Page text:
DYCK, Sir Anthony van
(b. 1599, Antwerpen, d. 1641, London)

The Four Ages of Man

Oil on canvas, 116 x 168 cm
Museo Civico, Vicenza

Anthony van Dyck, a Flemish painter who was trained in the workshop of Peter Paul Rubens, painted this work during a long stay in Italy, when he moved from Venice to Mantua where he was a guest at the court of the Gonzaga. This masterpiece, the work of an artist who has now reached maturity and success, still shows signs of the teachings of his master Rubens, visible especially in the rendering of the figures and of their flesh tones. However the sober brushwork and the attention to modelling the effects of light stand out as distinctive features of Van Dyck's own means of expression, influenced by Venetian painting and in particular by Titian.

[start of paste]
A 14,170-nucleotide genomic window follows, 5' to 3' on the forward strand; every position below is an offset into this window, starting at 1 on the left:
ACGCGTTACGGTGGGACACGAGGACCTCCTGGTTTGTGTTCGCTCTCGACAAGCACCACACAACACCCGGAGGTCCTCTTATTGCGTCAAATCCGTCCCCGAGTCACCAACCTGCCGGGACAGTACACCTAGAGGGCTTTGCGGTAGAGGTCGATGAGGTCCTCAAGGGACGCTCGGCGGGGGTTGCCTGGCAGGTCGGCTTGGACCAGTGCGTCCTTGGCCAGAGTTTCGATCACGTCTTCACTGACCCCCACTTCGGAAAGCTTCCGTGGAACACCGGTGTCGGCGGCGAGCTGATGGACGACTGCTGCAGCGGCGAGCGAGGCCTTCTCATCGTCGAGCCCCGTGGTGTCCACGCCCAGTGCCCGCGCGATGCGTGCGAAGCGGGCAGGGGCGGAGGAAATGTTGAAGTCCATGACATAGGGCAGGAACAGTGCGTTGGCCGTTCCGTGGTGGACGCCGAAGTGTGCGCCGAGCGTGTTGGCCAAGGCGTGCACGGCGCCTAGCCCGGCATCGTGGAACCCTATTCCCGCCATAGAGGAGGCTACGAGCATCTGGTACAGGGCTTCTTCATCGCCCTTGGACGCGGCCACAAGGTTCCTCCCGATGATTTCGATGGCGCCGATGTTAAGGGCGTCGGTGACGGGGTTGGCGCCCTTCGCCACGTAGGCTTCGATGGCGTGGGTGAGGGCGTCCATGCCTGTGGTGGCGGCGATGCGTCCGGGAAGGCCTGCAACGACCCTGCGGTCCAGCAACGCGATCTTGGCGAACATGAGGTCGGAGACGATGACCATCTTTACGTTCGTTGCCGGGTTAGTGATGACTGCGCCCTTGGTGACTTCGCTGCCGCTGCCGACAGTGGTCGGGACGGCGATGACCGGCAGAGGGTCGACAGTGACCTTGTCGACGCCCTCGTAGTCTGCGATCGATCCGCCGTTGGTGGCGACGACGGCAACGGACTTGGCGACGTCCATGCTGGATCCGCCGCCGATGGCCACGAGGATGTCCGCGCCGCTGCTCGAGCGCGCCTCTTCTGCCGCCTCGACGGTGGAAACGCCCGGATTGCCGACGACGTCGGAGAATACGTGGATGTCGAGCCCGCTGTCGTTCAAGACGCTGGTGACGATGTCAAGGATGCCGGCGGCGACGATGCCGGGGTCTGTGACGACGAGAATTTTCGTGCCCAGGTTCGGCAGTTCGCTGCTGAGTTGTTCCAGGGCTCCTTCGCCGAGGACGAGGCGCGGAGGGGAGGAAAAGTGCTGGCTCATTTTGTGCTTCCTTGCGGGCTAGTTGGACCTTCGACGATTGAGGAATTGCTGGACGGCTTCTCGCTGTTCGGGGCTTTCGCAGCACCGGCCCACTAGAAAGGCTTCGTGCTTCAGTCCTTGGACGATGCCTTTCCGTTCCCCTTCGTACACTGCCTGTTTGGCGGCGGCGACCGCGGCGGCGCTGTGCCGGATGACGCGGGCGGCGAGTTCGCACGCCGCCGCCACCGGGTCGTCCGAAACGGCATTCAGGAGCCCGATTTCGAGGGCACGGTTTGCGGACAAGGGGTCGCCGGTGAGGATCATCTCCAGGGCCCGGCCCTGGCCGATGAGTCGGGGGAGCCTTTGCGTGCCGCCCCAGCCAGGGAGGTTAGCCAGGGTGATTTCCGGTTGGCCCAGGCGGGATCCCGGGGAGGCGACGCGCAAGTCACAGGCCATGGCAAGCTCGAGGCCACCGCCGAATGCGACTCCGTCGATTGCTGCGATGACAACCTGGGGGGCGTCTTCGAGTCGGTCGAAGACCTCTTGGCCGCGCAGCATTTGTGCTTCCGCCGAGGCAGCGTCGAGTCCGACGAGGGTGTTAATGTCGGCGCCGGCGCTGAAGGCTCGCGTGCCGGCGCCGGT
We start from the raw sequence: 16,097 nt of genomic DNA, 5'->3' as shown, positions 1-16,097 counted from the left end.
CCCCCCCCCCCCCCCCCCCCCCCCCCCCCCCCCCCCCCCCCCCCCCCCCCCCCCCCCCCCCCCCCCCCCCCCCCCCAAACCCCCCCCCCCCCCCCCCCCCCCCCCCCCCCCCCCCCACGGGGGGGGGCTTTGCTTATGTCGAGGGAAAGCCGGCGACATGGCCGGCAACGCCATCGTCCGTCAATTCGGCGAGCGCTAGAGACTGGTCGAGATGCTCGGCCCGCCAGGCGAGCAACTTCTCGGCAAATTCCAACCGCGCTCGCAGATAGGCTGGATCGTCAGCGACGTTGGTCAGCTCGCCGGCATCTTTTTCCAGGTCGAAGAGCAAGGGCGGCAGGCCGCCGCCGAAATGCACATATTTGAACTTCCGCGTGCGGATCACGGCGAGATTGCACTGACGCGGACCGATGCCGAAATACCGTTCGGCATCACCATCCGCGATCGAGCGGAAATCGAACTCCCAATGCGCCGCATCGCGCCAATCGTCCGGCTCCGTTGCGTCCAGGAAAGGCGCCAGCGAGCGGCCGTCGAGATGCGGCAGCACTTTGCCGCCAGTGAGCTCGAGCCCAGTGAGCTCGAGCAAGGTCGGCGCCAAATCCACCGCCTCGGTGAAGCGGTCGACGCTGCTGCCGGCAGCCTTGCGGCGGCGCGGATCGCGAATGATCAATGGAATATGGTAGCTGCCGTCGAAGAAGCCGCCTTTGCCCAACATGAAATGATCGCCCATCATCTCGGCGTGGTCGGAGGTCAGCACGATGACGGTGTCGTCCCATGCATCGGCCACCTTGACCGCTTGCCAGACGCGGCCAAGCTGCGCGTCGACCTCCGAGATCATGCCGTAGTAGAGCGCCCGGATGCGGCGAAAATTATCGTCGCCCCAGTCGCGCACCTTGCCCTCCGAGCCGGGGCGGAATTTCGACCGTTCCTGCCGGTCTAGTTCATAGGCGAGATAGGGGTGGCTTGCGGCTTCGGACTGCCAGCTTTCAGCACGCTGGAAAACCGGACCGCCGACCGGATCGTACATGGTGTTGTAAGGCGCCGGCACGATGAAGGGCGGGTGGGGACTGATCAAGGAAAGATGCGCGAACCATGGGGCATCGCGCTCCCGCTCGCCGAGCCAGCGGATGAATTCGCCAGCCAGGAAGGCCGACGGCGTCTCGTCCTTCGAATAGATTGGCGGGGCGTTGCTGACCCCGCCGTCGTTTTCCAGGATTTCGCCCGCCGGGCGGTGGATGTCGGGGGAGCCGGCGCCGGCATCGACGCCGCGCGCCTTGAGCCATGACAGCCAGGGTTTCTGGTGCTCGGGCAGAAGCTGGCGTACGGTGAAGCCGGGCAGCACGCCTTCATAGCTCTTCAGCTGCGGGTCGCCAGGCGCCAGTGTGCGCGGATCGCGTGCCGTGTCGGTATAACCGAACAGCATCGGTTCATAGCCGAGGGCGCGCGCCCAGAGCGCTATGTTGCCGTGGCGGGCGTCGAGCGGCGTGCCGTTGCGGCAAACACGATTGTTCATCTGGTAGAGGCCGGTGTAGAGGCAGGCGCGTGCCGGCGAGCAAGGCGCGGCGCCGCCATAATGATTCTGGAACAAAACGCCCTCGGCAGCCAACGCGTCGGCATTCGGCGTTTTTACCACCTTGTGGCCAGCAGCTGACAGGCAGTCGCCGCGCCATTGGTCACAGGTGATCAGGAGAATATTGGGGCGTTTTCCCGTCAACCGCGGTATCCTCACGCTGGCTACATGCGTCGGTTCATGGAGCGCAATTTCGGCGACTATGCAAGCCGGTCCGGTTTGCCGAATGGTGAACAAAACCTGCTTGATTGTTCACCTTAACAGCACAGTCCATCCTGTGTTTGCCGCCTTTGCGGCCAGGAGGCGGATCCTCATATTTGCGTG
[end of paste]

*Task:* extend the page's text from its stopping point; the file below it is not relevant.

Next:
The gentle melancholy in the Four Ages of Man represents an unqualified homage to the Giorgionesque style of Titian's youth. In technique, too, Van Dyck followed the Venetian trend: this and his other Italian works are executed on a dark ground on which his rapid touches of colour acquire a particularly warm glow.